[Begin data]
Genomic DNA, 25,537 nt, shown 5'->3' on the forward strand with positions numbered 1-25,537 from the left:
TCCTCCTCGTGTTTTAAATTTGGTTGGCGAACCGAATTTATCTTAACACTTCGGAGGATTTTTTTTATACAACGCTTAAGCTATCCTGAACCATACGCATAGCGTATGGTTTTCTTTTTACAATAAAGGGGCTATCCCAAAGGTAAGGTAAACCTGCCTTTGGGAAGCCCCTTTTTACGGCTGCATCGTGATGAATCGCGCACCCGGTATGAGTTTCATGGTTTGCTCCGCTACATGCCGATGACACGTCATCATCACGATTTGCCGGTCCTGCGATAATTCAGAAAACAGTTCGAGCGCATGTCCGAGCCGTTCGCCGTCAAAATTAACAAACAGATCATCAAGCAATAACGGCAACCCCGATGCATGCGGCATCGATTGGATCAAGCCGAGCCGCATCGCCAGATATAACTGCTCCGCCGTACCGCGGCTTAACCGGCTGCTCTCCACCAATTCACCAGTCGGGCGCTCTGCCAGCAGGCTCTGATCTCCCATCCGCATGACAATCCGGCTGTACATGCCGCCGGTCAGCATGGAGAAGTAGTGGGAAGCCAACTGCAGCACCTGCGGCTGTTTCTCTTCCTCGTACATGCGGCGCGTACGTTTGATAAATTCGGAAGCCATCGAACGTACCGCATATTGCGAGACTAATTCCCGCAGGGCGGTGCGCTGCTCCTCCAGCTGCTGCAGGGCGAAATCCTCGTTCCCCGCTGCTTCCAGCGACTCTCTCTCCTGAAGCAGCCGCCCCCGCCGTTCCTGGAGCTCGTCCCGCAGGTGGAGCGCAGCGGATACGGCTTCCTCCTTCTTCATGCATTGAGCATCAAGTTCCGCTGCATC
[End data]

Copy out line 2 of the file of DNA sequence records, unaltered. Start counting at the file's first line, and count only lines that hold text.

TCCTCCTCGTGTTTTAAATTTGGTTGGCGAACCGAATTTATCTTAACACTTCGGAGGATTTTTTTTATACAACGCTTAAGCTATCCTGAACCATACGCATAGCGTATGGTTTTCTTTTTACAATAAAGGGGCTATCCCAAAGGTAAGGTAAACCTGCCTTTGGGAAGCCCCTTTTTACGGCTGCATCGTGATGAATCGCGCACCCGGTATGAGTTTCATGGTTTGCTCCGCTACATGCCGATGACACGTCATCATCACGATTTGCCGGTCCTGCGATAATTCAGAAAACAGTTCGAGCGCATGTCCGAGCCGTTCGCCGTCAAAATTAACAAACAGATCATCAAGCAATAACGGCAACCCCGATGCATGCGGCATCGATTGGATCAAGCCGAGCCGCATCGCCAGATATAACTGCTCCGCCGTACCGCGGCTTAACCGGCTGCTCTCCACCAATTCACCAGTCGGGCGCTCTGCCAGCAGGCTCTGATCTCCCATCCGCATGACAATCCGGCTGTACATGCCGCCGGTCAGCATGGAGAAGTAGTGGGAAGCCAACTGCAGCACCTGCGGCTGTTTCTCTTCCTCGTACATGCGGCGCGTACGTTTGATAAATTCGGAAGCCATCGAACGTACCGCATATTGCGAGACTAATTCCCGCAGGGCGGTGCGCTGCTCCTCCAGCTGCTGCAGGGCGAAATCCTCGTTCCCCGCTGCTTCCAGCGACTCTCTCTCCTGAAGCAGCCGCCCCCGCCGTTCCTGGAGCTCGTCCCGCAGGTGGAGCGCAGCGGATACGGCTTCCTCCTTCTTCATGCATTGAGCATCAAGTTCCGCTGCATC